Gyms and fitness trainers will be government regulated – and can be shut down – under a new draft plan
- A new draft law proposes a Fitness Industry Regulatory Authority, set up by the minister of sport.
- It would act as an umbrella body for other "fitness controlling bodies" – and directly register establishments and professionals.
- That means gyms and personal trainers would be accredited, and can be closed down or suspended.
- The new body may also be a first stop for those who can't get gym contracts cancelled.
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Gyms and fitness trainers will be answerable to a new body that will be set up by the minister of sport, under a new draft law – with the power to close down gyms and suspend the registration of fitness professionals if they break the rules.
The Fitness Industry Regulatory Authority is one proposal in the draft National Sport and Recreation Amendment Bill published for public comment in December. The law is intended to give the minister of sport more direct control of sporting codes and to create various new bodies, including one to regulate "combat sport" and a Sport Arbitration Tribunal.
But the change with the biggest impact would be the fitness regulator, which under the current draft has wide powers and responsibilities that seem to cover pretty much anything resembling a gym, and anyone who helps others get and stay fit in exchange for money.
If passed, the law would allow the minister of sport, currently Nathi Mthethwa, to establish the fitness regulator by decree, creating its rules and power by publishing them in the Government Gazette, and appointing its five board members.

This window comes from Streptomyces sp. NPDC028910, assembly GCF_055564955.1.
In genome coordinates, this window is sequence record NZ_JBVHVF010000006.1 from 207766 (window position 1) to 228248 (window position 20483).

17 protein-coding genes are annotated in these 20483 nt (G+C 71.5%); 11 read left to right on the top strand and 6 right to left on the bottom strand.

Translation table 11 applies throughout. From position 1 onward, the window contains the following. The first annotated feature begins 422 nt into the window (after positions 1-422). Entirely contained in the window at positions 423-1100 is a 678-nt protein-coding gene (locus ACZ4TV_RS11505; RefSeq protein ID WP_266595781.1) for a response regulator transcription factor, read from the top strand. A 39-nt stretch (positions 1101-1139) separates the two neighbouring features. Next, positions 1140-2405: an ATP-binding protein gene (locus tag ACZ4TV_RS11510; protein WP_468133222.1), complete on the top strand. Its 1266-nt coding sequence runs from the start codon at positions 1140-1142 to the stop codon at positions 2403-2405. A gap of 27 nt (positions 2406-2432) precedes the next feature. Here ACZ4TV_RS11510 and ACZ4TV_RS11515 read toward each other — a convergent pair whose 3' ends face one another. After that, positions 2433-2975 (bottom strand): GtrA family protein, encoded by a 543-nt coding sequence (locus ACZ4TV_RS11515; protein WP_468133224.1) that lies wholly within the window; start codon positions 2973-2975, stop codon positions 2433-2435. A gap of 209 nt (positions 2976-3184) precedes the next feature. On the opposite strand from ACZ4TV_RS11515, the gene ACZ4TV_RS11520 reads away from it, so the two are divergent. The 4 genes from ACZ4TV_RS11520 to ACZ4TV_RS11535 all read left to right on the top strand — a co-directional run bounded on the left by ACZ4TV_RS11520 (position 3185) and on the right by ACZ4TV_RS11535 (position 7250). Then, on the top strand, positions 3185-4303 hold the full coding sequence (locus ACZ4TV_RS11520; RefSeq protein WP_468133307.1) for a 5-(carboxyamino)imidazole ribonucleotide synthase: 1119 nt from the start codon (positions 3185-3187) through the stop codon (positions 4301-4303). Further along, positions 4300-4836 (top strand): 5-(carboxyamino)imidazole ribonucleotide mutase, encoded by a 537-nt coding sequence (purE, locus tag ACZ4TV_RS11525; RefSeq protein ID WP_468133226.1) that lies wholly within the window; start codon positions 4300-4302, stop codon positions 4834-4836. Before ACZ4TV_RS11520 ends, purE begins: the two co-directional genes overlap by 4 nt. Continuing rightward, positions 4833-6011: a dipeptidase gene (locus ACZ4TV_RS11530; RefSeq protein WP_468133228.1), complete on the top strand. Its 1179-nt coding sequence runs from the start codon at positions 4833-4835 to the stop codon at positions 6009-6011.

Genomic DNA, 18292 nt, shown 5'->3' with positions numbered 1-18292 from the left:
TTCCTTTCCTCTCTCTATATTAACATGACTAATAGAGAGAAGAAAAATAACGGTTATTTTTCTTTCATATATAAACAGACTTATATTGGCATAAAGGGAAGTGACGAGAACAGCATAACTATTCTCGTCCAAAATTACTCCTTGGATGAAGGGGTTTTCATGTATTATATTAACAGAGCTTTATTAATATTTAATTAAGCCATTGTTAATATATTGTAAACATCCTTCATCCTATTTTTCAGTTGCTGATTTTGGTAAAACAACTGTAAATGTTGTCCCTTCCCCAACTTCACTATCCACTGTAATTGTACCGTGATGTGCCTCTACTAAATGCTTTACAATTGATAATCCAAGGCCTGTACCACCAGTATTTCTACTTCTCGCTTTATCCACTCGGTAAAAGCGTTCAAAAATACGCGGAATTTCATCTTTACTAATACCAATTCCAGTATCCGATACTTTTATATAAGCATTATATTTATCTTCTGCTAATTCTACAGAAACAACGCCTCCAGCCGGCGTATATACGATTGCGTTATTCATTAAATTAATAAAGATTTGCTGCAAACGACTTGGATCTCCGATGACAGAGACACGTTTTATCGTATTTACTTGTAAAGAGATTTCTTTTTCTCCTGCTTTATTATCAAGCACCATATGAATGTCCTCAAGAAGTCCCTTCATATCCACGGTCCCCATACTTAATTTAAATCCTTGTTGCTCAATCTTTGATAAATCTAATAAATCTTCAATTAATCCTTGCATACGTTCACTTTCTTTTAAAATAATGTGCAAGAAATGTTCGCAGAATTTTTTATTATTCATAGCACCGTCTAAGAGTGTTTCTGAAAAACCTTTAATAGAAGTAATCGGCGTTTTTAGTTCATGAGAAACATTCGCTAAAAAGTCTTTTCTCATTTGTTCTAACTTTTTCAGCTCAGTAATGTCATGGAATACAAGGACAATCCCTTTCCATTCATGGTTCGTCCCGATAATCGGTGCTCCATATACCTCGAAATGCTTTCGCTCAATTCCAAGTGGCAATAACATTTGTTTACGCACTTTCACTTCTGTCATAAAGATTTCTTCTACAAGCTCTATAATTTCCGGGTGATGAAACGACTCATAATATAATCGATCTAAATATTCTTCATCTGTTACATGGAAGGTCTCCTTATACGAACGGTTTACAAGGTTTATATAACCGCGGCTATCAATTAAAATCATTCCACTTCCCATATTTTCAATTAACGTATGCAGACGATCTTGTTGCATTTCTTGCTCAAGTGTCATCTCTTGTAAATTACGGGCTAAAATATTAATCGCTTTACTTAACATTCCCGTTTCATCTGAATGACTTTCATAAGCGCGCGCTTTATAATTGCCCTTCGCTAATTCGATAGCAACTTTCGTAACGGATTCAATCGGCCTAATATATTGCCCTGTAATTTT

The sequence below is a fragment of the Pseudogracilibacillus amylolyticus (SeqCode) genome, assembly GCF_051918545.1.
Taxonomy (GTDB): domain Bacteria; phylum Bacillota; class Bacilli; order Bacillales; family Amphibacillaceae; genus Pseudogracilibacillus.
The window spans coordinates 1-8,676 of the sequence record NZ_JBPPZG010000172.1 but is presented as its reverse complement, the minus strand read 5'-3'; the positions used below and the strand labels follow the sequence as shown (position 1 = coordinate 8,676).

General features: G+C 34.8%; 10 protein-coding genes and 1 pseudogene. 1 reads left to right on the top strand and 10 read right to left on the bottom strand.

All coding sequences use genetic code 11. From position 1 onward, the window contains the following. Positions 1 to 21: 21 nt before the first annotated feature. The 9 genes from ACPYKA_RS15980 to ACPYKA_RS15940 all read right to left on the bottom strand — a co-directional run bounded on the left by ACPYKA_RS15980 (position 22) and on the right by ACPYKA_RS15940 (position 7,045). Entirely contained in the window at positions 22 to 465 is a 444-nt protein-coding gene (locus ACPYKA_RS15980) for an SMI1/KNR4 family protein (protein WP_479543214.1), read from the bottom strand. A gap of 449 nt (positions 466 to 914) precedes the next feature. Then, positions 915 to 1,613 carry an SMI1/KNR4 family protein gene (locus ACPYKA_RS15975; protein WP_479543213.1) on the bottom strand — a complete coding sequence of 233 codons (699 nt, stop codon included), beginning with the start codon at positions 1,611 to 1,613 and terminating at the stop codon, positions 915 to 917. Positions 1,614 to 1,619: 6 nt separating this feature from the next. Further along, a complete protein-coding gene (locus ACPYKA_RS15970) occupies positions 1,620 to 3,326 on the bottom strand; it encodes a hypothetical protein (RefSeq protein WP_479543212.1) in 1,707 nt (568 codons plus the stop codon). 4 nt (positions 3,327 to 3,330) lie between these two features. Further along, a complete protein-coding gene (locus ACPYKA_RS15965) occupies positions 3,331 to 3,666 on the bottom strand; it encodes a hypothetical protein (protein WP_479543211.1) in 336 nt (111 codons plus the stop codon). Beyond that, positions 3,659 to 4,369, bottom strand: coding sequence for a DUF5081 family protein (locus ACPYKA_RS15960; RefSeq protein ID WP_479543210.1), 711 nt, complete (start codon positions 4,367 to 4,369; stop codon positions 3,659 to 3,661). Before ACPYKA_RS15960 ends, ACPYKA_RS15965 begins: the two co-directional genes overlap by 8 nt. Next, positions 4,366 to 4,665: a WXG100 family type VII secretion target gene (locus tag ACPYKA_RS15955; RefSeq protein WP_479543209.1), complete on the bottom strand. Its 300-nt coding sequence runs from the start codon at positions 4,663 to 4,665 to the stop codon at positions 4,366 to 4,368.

That body will then have whatever powers the minister gives it, and will wield them over "fitness establishments" and "fitness professionals", funded by an annual "subscription fee" levied on gyms according to their size.
The law proposes that the regulator will have the specific power to "close a fitness establishment", or suspend the accreditation of a gym or trainer if they fail to comply with regulations.
It also makes provision for the inspection of gyms to check their compliance with "applicable law", and "the issuing of sanctions".
The only direct hint at the nature of the rules that would be applied comes in the form of a prescript that the regulator must ensure that safety measures are in place before grading establishments by their size and equipment.
The fitness regulator is also due to create dispute-resolution mechanisms, which could potentially include a forum for consumers to take complaints about gyms, such as the common trouble of cancelling gym contracts.
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